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I am running a CausalImpact analysis on a time series and my pre.period goes from 01.01.15 to 30.03.15. I want my post period to be from 15.04.15 to 17.04.15.

Is it ok if I create a time series that ignore the gap and just goes from 01.01.05 to 30.03.15 + from 15.04.15 to 17.04.15 (for a total of 3 months and 3 days)?

I am afraid I might obtain wrong results if CausalImpact take the data as continuous while in reality there is a gap of 15 days between them.

Thanks!

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  • $\begingroup$ I have never hear of CausualImpact, and I imagine that many reviewers are in the same camp. What kind of time series model are you fitting? $\endgroup$ – HStamper Dec 28 '18 at 1:39
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CausalImpact just performs a cross-correlation of residuals from ARIMA models, with some super beefy (unwarranted) cause-y language thrown on top. Depending on the shape or form of the intervention (like in the case of constant additive effect), you probably won't have a powerful analysis. The approach is just not smart enough to find a lag that best aligns the residuals. To fix this, you can just shift the time series yourself, but be warned this kind of post-processing compromises the validity of statistical analysis. For instance, how could I or any external reviewer trust that the number of lagged days that you tweaked was on the basis of prespecified hypotheses and not "what made the analysis most statistically significant"?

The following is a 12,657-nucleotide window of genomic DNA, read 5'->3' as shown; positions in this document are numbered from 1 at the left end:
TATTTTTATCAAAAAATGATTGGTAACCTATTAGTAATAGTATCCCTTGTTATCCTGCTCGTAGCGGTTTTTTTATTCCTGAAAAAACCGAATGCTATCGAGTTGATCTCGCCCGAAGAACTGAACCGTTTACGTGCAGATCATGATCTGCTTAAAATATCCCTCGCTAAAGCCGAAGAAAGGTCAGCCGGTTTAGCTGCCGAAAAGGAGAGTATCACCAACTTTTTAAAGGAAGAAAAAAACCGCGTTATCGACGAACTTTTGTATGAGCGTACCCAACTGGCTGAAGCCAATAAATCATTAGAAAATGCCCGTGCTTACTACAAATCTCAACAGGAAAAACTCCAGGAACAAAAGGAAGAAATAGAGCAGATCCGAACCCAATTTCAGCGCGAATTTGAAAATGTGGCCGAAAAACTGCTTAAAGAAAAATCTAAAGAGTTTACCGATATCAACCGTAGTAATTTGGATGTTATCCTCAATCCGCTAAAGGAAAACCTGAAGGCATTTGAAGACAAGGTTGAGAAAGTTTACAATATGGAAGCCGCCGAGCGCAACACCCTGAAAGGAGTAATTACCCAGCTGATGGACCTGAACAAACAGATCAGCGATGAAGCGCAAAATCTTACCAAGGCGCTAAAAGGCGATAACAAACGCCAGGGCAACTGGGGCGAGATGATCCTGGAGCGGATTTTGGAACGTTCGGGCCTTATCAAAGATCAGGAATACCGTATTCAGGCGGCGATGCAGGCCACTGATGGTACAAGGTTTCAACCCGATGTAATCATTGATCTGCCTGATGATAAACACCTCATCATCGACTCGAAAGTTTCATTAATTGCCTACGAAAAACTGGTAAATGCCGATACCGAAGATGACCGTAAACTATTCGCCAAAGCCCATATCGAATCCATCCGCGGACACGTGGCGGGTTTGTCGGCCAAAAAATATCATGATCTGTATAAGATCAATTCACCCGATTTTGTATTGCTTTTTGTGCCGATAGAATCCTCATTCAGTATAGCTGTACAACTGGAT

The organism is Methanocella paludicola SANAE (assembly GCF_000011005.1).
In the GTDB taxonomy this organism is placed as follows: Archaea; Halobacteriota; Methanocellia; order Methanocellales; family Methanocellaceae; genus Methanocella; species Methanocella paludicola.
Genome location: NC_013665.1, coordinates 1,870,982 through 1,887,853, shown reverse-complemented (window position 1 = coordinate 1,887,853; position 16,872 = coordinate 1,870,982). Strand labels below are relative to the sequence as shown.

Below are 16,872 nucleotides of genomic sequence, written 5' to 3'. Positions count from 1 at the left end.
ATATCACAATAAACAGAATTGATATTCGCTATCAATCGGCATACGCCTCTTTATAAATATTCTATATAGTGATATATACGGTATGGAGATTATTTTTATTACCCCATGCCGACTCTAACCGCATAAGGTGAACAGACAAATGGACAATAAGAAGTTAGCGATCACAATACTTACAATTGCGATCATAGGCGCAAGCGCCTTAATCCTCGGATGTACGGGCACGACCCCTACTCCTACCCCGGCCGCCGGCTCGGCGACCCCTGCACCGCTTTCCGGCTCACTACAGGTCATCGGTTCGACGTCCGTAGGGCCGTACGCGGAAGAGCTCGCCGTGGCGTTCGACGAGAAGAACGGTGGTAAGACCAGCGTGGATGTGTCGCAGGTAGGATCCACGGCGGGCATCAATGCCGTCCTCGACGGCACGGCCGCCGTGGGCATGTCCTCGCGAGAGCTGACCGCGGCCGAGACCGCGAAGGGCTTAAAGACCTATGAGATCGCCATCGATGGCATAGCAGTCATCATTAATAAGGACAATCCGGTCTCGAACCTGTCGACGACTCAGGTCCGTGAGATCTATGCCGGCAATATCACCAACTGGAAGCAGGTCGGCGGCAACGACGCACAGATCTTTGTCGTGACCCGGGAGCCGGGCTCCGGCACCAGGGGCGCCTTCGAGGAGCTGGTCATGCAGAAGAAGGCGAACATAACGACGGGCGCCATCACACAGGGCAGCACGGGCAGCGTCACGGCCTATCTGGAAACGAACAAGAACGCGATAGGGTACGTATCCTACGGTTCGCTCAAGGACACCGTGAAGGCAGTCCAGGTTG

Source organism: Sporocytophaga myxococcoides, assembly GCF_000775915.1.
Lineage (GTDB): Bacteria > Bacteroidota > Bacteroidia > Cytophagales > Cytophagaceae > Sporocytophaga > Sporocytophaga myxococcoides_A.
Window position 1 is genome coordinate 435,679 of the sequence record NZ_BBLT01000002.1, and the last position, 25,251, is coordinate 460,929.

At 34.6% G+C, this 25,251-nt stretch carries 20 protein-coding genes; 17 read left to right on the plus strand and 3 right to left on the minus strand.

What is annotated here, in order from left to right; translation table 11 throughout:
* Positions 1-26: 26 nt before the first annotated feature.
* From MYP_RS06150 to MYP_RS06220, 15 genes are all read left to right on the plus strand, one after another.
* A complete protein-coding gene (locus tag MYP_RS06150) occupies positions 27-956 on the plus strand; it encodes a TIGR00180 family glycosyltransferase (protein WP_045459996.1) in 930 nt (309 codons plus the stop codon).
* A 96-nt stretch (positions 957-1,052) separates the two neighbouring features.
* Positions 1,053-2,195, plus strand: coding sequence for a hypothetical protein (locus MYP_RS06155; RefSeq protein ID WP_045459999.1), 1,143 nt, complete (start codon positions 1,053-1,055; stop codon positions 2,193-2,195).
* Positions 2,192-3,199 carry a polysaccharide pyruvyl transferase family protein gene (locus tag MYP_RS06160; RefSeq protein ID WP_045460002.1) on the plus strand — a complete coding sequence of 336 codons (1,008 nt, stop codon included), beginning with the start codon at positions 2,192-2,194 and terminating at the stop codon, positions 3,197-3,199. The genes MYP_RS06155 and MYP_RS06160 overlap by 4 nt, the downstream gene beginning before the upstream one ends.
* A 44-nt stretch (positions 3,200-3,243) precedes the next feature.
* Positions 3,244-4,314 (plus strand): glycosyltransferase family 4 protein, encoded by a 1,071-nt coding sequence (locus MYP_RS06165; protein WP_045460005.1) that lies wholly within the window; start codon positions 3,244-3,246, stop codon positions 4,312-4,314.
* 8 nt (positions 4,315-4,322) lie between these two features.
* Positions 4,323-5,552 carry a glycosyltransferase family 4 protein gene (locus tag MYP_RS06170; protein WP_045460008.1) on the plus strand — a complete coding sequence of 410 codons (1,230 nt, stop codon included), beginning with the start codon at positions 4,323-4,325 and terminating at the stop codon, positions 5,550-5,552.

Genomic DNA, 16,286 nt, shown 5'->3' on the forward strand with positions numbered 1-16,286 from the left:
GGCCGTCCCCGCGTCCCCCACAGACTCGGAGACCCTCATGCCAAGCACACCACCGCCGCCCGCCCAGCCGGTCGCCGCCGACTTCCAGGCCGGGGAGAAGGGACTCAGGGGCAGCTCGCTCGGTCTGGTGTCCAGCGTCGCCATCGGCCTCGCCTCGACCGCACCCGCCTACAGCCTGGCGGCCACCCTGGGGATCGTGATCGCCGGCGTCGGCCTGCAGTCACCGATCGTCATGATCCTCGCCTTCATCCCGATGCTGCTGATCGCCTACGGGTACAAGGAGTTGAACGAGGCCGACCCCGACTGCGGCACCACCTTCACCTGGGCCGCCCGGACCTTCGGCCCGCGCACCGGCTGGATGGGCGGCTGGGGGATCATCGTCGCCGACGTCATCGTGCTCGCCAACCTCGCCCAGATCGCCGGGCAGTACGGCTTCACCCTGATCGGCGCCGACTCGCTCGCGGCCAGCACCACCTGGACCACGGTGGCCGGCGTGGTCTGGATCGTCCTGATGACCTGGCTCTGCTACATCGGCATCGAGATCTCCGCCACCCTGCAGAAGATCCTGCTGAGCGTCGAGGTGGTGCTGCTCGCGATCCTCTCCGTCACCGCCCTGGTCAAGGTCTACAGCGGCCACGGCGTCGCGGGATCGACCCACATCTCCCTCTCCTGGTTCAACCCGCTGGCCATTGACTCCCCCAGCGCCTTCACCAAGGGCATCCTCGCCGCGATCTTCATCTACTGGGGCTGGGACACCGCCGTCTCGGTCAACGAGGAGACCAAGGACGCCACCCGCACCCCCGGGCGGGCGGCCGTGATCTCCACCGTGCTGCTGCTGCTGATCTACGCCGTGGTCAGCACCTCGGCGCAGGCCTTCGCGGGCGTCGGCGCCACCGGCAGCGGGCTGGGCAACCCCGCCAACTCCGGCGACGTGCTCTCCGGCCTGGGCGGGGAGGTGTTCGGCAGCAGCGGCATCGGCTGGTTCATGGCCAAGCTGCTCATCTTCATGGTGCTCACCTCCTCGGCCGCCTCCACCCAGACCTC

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  • $\begingroup$ Thanks AdamO, can I ask you some clarifications? In my case, I want the system to learn during a pre.period (1.01.15 to 30.03.15) and analyse the impact of events that occur only on single days (14.04.15 in the example) on a 3 day-post.period (15.04.15 to 17.04.15). To do so, I run CausalImpact as many times as the events I want to analyse, starting from the event on the 31.03.15 (the day immediately after the pre.period). I create a different dataset each time, made of the unchanged first 90 days of pre.period and of the 3 days of the post.period after single event Does this make sense? $\endgroup$ – Alfredo Dec 28 '18 at 11:07
  • $\begingroup$ @Alfredo hard to say. You may post another question. Add graphs, sample data, anything to make your points clearer. Sounds like you should just a simple t-test. $\endgroup$ – AdamO Jan 3 at 15:00

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